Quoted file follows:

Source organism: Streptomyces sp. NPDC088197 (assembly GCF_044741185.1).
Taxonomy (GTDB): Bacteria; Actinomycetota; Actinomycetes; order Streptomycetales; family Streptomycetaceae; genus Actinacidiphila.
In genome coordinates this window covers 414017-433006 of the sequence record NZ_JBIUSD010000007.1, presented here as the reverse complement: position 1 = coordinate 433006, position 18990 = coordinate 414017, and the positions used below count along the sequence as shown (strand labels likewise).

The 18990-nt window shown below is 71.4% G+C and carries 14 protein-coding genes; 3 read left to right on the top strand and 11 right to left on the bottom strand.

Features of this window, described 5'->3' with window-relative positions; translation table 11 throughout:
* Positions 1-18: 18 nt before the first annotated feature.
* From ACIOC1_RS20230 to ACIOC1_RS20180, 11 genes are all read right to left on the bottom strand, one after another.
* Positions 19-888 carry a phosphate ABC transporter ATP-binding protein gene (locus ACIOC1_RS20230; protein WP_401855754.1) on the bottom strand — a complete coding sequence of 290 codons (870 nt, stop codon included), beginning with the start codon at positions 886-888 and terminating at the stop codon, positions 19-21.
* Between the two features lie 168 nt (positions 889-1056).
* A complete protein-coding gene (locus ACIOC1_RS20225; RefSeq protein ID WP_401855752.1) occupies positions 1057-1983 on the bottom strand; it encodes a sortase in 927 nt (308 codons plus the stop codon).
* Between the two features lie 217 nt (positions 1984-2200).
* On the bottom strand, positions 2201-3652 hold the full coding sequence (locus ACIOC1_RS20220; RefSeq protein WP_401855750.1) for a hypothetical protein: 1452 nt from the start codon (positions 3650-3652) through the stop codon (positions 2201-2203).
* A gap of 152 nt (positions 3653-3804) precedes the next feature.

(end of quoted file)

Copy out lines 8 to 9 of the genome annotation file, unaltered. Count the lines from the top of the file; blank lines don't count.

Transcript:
* Positions 19-888 carry a phosphate ABC transporter ATP-binding protein gene (locus ACIOC1_RS20230; protein WP_401855754.1) on the bottom strand — a complete coding sequence of 290 codons (870 nt, stop codon included), beginning with the start codon at positions 886-888 and terminating at the stop codon, positions 19-21.
* Between the two features lie 168 nt (positions 889-1056).